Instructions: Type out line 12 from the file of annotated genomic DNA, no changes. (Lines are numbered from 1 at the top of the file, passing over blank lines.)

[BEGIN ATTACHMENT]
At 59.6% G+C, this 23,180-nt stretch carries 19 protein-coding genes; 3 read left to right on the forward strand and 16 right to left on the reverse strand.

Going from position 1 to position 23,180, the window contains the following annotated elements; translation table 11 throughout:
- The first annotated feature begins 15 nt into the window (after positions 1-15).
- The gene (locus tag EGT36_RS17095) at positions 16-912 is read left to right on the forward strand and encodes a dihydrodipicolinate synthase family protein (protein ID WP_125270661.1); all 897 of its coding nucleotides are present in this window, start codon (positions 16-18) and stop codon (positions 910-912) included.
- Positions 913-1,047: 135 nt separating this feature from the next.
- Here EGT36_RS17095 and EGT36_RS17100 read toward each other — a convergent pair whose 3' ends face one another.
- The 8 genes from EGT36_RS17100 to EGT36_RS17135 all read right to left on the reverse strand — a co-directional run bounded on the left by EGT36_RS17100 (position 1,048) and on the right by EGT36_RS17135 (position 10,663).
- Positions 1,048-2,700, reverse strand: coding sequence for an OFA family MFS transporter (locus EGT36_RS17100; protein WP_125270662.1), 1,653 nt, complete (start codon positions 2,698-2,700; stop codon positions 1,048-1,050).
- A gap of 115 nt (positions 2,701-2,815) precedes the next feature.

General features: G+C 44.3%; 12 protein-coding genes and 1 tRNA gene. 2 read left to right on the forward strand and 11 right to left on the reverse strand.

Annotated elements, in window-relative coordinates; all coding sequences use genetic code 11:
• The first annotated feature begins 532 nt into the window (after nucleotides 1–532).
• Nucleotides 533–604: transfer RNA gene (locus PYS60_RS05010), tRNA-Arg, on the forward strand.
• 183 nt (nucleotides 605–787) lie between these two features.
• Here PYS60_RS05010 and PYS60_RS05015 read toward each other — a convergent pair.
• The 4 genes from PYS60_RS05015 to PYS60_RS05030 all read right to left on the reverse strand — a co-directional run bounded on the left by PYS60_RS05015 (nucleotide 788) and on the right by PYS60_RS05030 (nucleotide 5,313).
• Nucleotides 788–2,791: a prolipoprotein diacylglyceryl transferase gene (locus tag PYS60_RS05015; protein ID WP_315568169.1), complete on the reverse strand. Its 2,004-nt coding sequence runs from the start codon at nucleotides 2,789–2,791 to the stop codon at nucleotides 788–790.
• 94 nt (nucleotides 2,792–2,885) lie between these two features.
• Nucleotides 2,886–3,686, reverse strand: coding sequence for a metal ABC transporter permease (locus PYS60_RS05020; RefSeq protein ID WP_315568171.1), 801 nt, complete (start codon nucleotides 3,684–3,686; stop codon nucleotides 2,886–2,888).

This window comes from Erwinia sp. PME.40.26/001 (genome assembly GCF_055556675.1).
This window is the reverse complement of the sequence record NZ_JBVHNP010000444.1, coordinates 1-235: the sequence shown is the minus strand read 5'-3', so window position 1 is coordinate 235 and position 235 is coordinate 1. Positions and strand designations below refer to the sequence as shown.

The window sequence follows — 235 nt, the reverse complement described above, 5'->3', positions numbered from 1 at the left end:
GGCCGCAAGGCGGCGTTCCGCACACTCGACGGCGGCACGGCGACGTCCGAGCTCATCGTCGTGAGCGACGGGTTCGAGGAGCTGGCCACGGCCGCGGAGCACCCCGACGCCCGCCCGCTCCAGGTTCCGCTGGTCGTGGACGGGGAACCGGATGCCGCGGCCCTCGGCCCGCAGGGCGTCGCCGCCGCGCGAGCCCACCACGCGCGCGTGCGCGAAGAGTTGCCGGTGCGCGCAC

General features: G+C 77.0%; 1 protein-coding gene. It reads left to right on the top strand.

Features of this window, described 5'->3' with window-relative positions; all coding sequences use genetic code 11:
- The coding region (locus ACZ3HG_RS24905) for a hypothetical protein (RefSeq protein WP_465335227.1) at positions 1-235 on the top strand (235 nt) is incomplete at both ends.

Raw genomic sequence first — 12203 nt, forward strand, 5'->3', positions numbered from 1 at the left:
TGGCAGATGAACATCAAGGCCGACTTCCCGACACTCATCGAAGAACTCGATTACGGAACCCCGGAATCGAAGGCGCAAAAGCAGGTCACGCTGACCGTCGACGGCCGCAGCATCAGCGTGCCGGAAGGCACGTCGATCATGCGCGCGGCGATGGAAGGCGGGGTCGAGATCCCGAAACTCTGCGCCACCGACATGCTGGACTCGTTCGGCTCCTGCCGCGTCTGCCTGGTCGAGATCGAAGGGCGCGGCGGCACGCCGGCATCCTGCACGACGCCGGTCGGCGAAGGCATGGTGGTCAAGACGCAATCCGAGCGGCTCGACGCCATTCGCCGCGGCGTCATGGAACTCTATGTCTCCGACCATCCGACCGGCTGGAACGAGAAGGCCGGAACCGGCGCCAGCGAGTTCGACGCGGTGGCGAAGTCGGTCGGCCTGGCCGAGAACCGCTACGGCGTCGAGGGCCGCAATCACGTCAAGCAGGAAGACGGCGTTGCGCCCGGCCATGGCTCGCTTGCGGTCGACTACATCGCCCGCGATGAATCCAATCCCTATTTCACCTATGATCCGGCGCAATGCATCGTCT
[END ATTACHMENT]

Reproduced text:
• The first annotated feature begins 532 nt into the window (after nucleotides 1–532).